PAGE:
Don Bosco continues - I took over as captain and said to the young people: Mary is the star of the sea. She does not abandon those who trust in her : let us all place ourselves under her mantle; She will save us from danger and guide us to a safe haven. Then we abandoned the ship to the waves, which floated excellently, while the impetus of the waves, agitated by the wind, pushed her with such speed, that we, embracing each other, made a single body so as not to fall. Having covered a great deal of space in a very short time, the boat suddenly stopped and began to revolve around itself with extraordinary rapidity, so that it seemed as if it would sink. But a very violent breath pushed her out of the vortex. She therefore took a more regular course and, every now and then repeating a few eddies and the gust of the saving wind, she came to a stop near a land that rose like a hill in the middle of that sea. Many young people fell in love with him and, saying that the Lord had placed man on earth and not on the water, without asking permission, they left the boat rejoicing. But their joy was brief because due to a sudden raging storm, the waters increased, the hill was inundated, and they disappeared overwhelmed by the waves. I exclaimed: It's really true that whoever does his own thing pays from his own purse. Meanwhile the raft, at the mercy of that whirlwind, threatened to sink again. I then saw my pale-faced and trembling young men: "Take courage," I shouted to them, " Mary will not abandon us ." And unanimously and wholeheartedly we began to pray on our knees, holding each other's hands. There were, however, quite a few sanes who, indifferent to that danger, got to their feet and wandered about giggling among themselves and making fun of the imploring attitudes of their companions. And suddenly the ship comes to a halt, spins rapidly around itself, and a furious wind slams those wretches into the waves. There were thirty of them, and the water being deep and muddy, as soon as they were in it, nothing more was seen of them. We intoned the Salve Regina and more than ever we heartily invoked the protection of the Star of the Sea. A calm ensued, but the ship continued to advance without our knowing where it would lead us. Meanwhile, the rescue work was in full swing on board. Everything was done to prevent the young people from falling into the waters and to save the fallen. For there were those who, leaning incautiously from the low sides of the raft, fell into the lake; and there were also others who, brazen and cruel, calling some companion near the banks, with a bump, threw him down. Therefore various priests prepared sturdy rods, large lines and hooks of various kinds. As soon as a young man fell, the rods were lowered and the castaway clung to the line, or with the remaining hook he was hooked to the belt or in his clothes, and so he was rescued. I stood at the foot of a high flagpole planted in the centre, surrounded by very many young people, by priests and clerics who followed my orders. As long as the young people were docile and obedient to my words, everything went well: they were calm, happy, secure. But not a few began to find that raft uncomfortable, to fear the journey would be too long, to complain of the dangers and hardships of that crossing, to argue over the place where we would land, to think of ways to find another refuge, and to refuse me obedience. I tried in vain to persuade them with reasons. And here were other rafts in sight, which seemed to be taking a different course from ours; and those imprudent ones decided to indulge their whims: they threw some boards that were in our raft into the water, jumped on them and went away towards the rafts that appeared. It was an indescribable and painful scene for me: I saw those unfortunates who were heading towards ruin. The wind was blowing, the waves were agitated, and some sank into the coils of the whirlpools, others managed to get on the rafts, which however were not slow to submerge. The night had grown dark: in the distance could be heard the heart-rending cries of those who perished. They were all shipwrecked. The number of my dear children had greatly decreased, nevertheless continuing to confide in Our Lady, after a dark night, the ship entered a strait, between two muddy banks, covered with bushes, pebbles and debris. All around the boat were tarantulas, toads, snakes, crocodiles, vipers and a thousand other disgusting animals. Upon weeping willows, whose branches hung over our boat, stood many apes who, dangling from the branches, endeavored to touch and curl the young men; but these, bending over in fear, avoided those snares. It was there, on that bed, that we saw our poor lost companions again with great surprise and horror. After the shipwreck they had been thrown by the waves on that beach, against the rocks. Others were buried in the swamp and only the hair and half of an arm could be seen. Here a back protruded from the mud, further on a head; elsewhere floated, entirely visible, a few corpses. But quite another show presented itself to our eyes. A short distance away rose a gigantic furnace, in which a large and very ardent fire blazed. Above that fire there was like a large lid, on which these words were written in large characters: "The sixth and the seventh lead here" (that is: theft and impurity). Nearby there was also a vast prominence of land, where another multitude of our young men moved, either who had fallen into the waves or who had strayed during the voyage. I went down to the ground, not minding the danger, I approached and saw that their eyes, ears, hair and even their hearts were full of disgusting insects and worms, which gnawed them and caused them great pain. I pointed out to everyone a source that poured out fresh and ferruginous water in large quantities: anyone who went to wash in that one was instantly cured and could return to the raft. Most of those unfortunates acceded to my invitation; but some refused. Then I, followed by those who had healed, returned to the raft, which left that strait on the opposite side to that by which it had entered, and darted again into an ocean without borders. We, mourning the mournful end of our companions abandoned in that place, began to sing: "Praise Mary, o faithful tongues", in thanksgiving to the great Heavenly Mother for having protected us until then; and instantly, almost at Maria's command, the raging wind ceased and the ship began to roll swiftly over the placid waves.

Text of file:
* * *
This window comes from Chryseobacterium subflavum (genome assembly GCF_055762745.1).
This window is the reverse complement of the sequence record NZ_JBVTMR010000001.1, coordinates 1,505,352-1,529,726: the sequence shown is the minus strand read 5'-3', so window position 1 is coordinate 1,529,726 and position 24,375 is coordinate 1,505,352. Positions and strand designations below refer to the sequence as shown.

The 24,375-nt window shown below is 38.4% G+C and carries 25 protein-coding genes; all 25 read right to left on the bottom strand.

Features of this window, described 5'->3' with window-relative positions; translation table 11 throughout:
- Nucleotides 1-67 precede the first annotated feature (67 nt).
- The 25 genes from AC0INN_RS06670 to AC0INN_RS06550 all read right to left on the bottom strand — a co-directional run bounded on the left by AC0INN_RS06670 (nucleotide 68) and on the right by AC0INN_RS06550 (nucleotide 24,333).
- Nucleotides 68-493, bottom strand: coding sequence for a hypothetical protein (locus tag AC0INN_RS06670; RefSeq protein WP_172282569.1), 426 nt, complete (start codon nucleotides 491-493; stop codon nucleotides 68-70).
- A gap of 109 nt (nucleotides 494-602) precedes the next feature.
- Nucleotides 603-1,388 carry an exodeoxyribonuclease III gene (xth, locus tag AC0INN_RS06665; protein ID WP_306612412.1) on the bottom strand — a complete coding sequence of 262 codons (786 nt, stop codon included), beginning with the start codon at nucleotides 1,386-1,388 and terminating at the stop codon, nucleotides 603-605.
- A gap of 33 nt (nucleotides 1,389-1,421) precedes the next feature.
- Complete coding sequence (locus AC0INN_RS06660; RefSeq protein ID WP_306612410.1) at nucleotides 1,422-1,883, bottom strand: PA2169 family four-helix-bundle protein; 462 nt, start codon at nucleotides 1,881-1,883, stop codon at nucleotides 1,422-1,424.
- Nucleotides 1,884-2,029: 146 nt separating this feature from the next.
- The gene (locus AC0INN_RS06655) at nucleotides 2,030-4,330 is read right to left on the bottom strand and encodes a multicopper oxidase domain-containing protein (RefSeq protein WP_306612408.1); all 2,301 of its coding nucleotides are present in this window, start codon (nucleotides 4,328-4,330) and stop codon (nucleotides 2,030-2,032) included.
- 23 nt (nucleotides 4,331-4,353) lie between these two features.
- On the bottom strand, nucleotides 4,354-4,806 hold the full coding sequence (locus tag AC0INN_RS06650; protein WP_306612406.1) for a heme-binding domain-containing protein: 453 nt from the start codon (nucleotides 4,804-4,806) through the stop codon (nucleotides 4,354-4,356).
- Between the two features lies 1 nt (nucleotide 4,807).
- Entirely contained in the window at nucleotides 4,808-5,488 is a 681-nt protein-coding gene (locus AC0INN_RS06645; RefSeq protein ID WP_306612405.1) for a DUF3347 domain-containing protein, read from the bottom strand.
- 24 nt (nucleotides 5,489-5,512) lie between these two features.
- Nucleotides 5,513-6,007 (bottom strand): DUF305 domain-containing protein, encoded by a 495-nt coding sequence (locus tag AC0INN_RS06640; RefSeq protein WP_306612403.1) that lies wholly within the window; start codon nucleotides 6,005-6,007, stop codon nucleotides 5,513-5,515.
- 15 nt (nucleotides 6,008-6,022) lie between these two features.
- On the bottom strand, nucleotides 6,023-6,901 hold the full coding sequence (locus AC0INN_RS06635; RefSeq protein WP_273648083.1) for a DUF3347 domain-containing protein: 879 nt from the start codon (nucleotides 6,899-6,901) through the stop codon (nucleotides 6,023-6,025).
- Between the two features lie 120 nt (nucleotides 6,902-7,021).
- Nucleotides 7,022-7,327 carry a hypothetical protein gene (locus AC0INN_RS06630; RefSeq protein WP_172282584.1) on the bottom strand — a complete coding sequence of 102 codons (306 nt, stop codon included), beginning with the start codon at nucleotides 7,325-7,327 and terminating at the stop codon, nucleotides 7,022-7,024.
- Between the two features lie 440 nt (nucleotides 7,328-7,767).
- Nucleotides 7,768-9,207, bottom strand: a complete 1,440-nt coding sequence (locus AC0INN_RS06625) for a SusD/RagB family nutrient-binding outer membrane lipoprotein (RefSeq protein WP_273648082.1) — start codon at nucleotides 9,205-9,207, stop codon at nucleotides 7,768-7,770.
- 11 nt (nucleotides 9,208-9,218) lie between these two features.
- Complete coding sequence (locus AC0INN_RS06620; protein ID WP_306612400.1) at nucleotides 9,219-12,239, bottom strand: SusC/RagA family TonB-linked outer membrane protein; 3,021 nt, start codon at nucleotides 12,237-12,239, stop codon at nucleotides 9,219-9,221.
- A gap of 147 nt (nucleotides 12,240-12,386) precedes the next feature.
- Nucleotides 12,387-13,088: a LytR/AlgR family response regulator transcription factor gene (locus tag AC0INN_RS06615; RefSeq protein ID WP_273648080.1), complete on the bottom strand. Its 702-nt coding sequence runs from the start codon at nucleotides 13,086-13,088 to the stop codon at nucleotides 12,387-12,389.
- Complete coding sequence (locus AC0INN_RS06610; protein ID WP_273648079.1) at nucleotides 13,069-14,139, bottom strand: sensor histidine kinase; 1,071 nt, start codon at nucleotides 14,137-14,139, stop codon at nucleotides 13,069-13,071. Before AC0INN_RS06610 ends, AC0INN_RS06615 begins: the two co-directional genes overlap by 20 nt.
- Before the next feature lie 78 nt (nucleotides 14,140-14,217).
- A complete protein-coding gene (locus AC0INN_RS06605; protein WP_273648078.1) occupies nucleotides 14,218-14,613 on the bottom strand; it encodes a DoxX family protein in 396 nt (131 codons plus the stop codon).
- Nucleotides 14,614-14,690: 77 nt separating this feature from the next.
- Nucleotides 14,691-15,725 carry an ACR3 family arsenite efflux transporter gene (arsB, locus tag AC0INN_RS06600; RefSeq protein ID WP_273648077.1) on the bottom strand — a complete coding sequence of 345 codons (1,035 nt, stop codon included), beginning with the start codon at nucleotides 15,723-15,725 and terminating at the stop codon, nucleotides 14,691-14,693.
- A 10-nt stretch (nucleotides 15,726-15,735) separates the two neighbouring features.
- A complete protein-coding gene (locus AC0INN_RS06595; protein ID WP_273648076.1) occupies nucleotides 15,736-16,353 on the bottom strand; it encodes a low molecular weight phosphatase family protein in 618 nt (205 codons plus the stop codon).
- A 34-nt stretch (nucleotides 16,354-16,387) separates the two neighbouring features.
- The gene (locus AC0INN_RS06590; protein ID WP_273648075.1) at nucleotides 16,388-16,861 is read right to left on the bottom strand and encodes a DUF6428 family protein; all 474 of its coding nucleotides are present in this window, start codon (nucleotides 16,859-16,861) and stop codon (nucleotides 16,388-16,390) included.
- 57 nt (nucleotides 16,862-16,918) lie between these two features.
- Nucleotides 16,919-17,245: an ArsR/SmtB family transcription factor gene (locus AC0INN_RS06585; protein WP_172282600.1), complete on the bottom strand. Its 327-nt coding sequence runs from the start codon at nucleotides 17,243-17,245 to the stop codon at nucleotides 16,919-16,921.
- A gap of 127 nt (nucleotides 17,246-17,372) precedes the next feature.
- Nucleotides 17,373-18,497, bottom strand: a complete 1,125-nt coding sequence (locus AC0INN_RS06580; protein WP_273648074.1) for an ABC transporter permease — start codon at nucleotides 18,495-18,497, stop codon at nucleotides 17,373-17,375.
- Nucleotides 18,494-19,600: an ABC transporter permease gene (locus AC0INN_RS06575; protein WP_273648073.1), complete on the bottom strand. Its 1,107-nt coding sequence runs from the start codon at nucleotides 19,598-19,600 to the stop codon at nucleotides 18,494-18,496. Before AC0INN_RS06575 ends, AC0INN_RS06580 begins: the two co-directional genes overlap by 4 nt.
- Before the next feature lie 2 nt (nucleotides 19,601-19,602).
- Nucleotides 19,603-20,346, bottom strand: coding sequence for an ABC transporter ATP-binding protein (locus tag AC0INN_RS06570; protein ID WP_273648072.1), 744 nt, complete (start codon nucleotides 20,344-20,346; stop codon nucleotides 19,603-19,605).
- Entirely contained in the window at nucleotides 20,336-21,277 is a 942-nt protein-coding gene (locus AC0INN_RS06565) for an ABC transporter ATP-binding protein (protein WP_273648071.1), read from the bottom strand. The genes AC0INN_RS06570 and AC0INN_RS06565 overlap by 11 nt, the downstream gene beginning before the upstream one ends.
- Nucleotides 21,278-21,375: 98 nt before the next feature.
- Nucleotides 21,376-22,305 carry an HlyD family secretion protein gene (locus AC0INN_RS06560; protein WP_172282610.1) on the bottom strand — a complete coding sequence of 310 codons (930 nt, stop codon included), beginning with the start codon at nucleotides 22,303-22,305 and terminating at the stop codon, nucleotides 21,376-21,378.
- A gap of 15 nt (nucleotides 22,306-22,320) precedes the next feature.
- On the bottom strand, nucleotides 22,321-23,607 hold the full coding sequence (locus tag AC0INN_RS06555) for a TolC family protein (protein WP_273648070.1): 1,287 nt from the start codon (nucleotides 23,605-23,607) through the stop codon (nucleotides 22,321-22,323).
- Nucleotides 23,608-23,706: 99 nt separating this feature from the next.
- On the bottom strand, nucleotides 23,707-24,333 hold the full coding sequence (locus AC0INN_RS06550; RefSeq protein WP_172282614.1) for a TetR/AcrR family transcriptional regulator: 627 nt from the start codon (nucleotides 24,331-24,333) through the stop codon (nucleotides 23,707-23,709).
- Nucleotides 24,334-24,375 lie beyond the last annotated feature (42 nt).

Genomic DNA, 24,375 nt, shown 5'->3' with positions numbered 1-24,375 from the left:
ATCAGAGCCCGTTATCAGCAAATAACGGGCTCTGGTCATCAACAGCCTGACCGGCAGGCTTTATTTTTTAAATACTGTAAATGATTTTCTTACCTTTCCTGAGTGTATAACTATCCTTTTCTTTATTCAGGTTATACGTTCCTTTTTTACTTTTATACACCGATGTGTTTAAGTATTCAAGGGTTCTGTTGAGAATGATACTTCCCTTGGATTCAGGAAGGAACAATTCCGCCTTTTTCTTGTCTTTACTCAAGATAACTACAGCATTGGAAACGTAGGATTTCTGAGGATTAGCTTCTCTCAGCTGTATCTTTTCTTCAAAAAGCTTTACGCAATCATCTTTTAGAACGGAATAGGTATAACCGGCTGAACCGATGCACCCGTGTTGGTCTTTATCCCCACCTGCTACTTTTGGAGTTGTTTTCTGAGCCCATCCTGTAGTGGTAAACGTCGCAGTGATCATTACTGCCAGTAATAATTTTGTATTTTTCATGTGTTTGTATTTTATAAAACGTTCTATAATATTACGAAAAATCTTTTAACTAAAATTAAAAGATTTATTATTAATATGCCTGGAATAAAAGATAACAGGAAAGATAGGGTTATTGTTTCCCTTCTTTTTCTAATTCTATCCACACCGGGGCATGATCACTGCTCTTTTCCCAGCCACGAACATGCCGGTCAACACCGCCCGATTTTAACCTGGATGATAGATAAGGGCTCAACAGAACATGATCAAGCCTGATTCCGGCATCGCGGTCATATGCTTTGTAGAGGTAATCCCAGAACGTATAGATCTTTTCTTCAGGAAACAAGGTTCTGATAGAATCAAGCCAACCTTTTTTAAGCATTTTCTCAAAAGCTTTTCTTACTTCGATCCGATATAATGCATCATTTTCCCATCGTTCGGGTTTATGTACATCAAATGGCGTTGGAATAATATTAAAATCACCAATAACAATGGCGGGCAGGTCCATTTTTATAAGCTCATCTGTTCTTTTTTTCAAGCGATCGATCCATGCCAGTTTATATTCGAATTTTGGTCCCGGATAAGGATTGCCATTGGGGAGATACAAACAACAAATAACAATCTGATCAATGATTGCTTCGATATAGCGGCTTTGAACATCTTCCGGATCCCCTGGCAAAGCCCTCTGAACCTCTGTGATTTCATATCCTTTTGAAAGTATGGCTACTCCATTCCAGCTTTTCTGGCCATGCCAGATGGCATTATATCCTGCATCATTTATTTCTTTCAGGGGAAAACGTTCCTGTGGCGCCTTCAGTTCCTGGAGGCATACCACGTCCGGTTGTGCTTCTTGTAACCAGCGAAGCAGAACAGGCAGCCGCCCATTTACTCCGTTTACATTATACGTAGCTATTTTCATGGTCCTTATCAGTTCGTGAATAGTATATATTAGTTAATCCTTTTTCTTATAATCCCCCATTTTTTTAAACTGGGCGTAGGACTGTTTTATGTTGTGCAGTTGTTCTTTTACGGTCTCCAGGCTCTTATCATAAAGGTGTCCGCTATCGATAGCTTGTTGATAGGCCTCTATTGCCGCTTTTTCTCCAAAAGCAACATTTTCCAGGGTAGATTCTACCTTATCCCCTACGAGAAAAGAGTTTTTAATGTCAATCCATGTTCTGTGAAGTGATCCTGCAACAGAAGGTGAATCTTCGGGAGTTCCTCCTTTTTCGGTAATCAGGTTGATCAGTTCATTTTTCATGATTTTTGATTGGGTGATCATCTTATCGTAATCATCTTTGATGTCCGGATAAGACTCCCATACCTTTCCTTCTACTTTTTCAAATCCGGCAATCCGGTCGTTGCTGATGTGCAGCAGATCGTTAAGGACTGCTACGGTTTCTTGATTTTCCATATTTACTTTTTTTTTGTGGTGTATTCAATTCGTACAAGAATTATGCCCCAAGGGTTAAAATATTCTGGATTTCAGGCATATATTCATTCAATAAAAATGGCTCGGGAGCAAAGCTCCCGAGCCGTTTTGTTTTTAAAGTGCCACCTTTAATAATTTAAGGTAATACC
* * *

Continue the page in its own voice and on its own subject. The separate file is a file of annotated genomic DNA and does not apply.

And behold, an iris more marvelous than an aurora borealis appeared in the sky, on which, as we passed, we saw the word MEDOUM written in large characters of light, without understanding its meaning. It seemed to me that each letter was the initial of these words: "Mater et Domina omnis universi Maria" (Mother and Lady of the whole universe Mary).
After a long stretch of travel, land appears at the end of the horizon. At that sight we felt an inexpressible joy. That land, very pleasant for groves with all kinds of trees, presented the most enchanting panorama, because it was illuminated by the rising sun, which spread an ineffably calm and restful light, similar to that of a splendid summer evening. Finally, bumping against the sand of the beach or crawling on it, the raft came to a dry stop at the foot of a beautiful vineyard. The young men looked at me as if to say: "Are we descending?" At my "Yes" there was a general cry of joy, and everyone entered that vineyard. From the vines hung bunches of grapes like those in the promised land, and on the trees were all kinds of fruit. In the middle of that vast vineyard stood a large castle surrounded by a delightful garden and strong walls. We were granted free entry. In a large room, all decorated with gold, a large table was set for us with all sorts of the most exquisite foods. Everyone could help themselves as they pleased. While we were finishing our refreshments, a noble young man of indescribable beauty entered the room, who greeted us with affectionate and familiar courtesy, calling us all by name. Seeing us marveled at the things we have already seen, he said to us: "This is nothing, come and you will see." We all followed him; from the parapets of the loggias he made us contemplate the gardens, telling us that they were at our disposal for recreation. And he led us from room to room, one more magnificent than the other in architecture, colonnades and ornaments of every kind. He then ushered us into a beautiful church. The floor, the walls, the vaults were rich in marble, silver, gold and precious stones. “But this beauty,” I exclaimed, “is a beauty of paradise. I sign to stay here forever! In the middle of this large temple, a large, magnificent statue of Mary Help of Christians rose above a rich base. A multitude of young people gathered around it to thank the Virgin for the many favors she had bestowed on us. While the young people were admiring its truly celestial beauty, suddenly the statue seemed to come alive and smile. A cry then arose in the crowd: - The Madonna moves her eyes! In fact Mary turned her maternal eyes with ineffable goodness on the young people who were around her. Shortly after, a second cry rang out: - Our Lady moves her hands! "Leave me alone; I suffer too much!" The Virgin, slowly opening her arms, raises her mantle with her hands in an act of protection. Our Lady moves her lips! —. others shouted in chorus. A profound silence followed, while everyone's eyes were fixed on Maria's face, who said in a very sweet voice: If you will be devoted children to me, I will be a loving mother to you. At these words we fell on our knees and sang the song: Praise Mary, o faithful tongues. The harmony of the voices was so strong, so soft that, overwhelmed by it, I woke up; and thus ended the vision. Don Bosco himself made some comments on this dream, and confided to the individuals who requested it the place they occupied in it. The immense plain is the world. The flood, the dangers of the world. The mill represents the Church. The tree trunk that acts as a bridge, the Cross. The big raft, the House of Mary, the Oratory. The baskets of bread, the SS. Eucharist. The impetuous whirlpools, the temptations. The hill that entices many, worldly desires. The priests who do their utmost to rescue with hooks and lines, the Confession. The disgusting animals and the apes, the allurements of guilt. The source of fresh, ferruginous water, Confession and Communion. The radiant iris, Maria. The castle, the vineyard and the banquet indicate the homeland. Finally, Mary Help of Christians herself crowns the inebriating joy of all with the assurance: "If you are devoted children to me, I will be a loving Mother to you". Today the world, i.e. the anti-Christian mentality, is even more rampant with its ever more overwhelming whirlwinds, through the progressive watering down of Christian beliefs and habits. Hence the ever-living relevance of Don Bosco: now that he has reached his homeland, he is more powerful and active than before in the work of rescuing the youth, the apple of his eye."